Do you meet with your CFO to go over accounts receivable performance metrics on a regular basis? According to a recent survey of NACM members, 49% of credit professionals meet with their CFO, treasurer, or related officer on a monthly basis. 18% reported doing so quarterly, and 13% have accounts receivable metrics meetings with company leaders once a year or less often. No matter where you fall in that range, it is important that when you do meet with executives, you’re prepared to talk about the metrics that matter to them. For example, in this meeting they likely don’t want to hear about how many calls your collectors make in a day; that is a performance metrics for Credit Managers. So what do they care about?

According to same survey, the most popular metric among executives is days sales outstanding (DSO). This is a useful metric but many credit professionals know how variable this metric can be. Further, they know that it should never be the single source of the truth when it comes to receivables. So why do executives like it so much? Because it is a sales related metric and offers more value to them in their day-to-day work. For example, when speaking with a bank, they are not going to be asked about the company’s collection efficiency index, they’re going to want to know about the company’s DSO and cash flow position.

The collection efficiency index (CEI) was named as the second most popular accounts receivable metric among executives and it just so happens to be a favorite among Credit Mangers too. Why? Because unlike DSO, is avoids fluctuations based on sales numbers and takes into account the terms of credit. This makes it a more effective metric at any given moment as compared to DSO which should be looked at as a trend over time. Other popular metrics among company leaders include write-offs as a total percentage of sales and tracking the number of late payments of 90+ days.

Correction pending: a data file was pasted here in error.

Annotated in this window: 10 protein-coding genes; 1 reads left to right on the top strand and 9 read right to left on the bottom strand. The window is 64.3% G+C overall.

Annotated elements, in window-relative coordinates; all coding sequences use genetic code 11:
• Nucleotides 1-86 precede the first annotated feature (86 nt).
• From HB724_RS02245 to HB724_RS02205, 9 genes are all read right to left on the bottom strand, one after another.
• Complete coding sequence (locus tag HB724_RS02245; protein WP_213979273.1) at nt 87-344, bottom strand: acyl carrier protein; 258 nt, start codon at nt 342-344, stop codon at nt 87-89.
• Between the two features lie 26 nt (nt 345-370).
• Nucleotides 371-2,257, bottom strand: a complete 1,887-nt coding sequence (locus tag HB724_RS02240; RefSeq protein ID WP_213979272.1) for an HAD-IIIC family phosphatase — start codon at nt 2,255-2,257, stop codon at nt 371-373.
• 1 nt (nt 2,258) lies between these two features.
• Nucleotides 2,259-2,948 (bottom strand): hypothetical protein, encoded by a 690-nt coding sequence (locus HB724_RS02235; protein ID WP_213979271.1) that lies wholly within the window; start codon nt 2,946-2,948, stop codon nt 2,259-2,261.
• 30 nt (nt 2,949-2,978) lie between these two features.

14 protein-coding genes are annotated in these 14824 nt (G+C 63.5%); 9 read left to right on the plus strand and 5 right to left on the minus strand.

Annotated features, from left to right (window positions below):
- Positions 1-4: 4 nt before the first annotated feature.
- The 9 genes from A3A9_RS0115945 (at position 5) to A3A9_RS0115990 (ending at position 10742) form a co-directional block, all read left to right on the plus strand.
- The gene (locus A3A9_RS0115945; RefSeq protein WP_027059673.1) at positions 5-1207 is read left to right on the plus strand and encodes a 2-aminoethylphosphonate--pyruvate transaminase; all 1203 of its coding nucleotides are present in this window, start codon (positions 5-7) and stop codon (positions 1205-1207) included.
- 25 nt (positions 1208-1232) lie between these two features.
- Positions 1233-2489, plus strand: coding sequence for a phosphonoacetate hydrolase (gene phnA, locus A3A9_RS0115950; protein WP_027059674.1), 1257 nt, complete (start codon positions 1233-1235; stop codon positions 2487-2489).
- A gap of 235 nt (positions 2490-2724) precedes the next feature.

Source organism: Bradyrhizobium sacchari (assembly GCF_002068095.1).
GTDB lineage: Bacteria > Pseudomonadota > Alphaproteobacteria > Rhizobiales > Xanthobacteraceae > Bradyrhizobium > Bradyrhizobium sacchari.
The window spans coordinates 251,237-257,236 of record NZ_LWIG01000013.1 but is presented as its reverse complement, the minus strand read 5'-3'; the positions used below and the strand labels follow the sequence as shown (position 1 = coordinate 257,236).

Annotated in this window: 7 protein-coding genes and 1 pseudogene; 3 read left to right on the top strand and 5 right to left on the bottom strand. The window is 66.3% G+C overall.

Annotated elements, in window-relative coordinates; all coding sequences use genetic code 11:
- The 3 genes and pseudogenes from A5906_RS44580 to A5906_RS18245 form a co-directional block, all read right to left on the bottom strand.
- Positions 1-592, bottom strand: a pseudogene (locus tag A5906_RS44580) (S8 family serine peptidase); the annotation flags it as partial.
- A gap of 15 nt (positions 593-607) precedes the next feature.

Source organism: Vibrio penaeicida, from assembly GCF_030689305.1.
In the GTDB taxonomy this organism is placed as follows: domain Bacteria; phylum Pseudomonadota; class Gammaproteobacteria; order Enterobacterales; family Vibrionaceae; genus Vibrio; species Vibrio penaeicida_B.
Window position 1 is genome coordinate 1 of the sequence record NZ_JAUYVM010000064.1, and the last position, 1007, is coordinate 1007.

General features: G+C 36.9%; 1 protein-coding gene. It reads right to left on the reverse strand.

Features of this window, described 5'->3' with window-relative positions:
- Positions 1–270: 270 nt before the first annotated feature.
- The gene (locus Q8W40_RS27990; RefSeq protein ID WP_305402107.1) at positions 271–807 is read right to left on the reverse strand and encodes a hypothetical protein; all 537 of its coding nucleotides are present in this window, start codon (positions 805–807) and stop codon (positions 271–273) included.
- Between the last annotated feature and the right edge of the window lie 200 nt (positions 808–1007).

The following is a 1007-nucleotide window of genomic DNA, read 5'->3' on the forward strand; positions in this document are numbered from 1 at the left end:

In the end your executives don’t want to know every single detail that can come later if necessary. They just want the bottom line- where is AR today? How is it impacting cash flow? And what can we do to improve it?

For many companies, access this data and calculating these metrics is tough and involves hours of time spent with spreadsheets and aging reports, but it doesn’t have to be that way. More and more companies are finding the value in accounts receivable reporting tools that provide instant access to accounts receivable metrics at any given moment in an easy to read and understand dashboard.